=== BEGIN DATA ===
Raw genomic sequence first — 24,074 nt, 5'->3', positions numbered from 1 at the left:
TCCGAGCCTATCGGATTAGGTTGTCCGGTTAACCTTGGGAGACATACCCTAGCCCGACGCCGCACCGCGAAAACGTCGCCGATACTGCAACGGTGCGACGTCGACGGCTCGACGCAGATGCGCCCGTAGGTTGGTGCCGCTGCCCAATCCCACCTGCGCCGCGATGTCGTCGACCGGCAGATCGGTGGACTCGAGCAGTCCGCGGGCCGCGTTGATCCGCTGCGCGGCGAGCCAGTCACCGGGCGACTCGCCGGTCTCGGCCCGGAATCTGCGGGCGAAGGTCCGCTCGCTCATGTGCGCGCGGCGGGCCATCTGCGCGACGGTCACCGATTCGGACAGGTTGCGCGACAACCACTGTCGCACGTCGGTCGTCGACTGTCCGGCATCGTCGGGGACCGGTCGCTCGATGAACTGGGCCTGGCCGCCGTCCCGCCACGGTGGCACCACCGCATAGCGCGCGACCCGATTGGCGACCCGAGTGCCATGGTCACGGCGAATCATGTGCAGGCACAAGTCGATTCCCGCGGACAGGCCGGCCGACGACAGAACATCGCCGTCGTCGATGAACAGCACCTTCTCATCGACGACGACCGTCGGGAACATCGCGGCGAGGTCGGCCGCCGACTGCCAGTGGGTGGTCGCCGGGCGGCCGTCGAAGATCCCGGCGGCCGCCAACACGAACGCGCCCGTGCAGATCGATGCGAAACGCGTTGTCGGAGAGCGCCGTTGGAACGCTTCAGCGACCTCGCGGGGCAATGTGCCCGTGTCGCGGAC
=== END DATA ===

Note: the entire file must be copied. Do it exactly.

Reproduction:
Raw genomic sequence first — 24,074 nt, 5'->3', positions numbered from 1 at the left:
TCCGAGCCTATCGGATTAGGTTGTCCGGTTAACCTTGGGAGACATACCCTAGCCCGACGCCGCACCGCGAAAACGTCGCCGATACTGCAACGGTGCGACGTCGACGGCTCGACGCAGATGCGCCCGTAGGTTGGTGCCGCTGCCCAATCCCACCTGCGCCGCGATGTCGTCGACCGGCAGATCGGTGGACTCGAGCAGTCCGCGGGCCGCGTTGATCCGCTGCGCGGCGAGCCAGTCACCGGGCGACTCGCCGGTCTCGGCCCGGAATCTGCGGGCGAAGGTCCGCTCGCTCATGTGCGCGCGGCGGGCCATCTGCGCGACGGTCACCGATTCGGACAGGTTGCGCGACAACCACTGTCGCACGTCGGTCGTCGACTGTCCGGCATCGTCGGGGACCGGTCGCTCGATGAACTGGGCCTGGCCGCCGTCCCGCCACGGTGGCACCACCGCATAGCGCGCGACCCGATTGGCGACCCGAGTGCCATGGTCACGGCGAATCATGTGCAGGCACAAGTCGATTCCCGCGGACAGGCCGGCCGACGACAGAACATCGCCGTCGTCGATGAACAGCACCTTCTCATCGACGACGACCGTCGGGAACATCGCGGCGAGGTCGGCCGCCGACTGCCAGTGGGTGGTCGCCGGGCGGCCGTCGAAGATCCCGGCGGCCGCCAACACGAACGCGCCCGTGCAGATCGATGCGAAACGCGTTGTCGGAGAGCGCCGTTGGAACGCTTCAGCGACCTCGCGGGGCAATGTGCCCGTGTCGCGGAC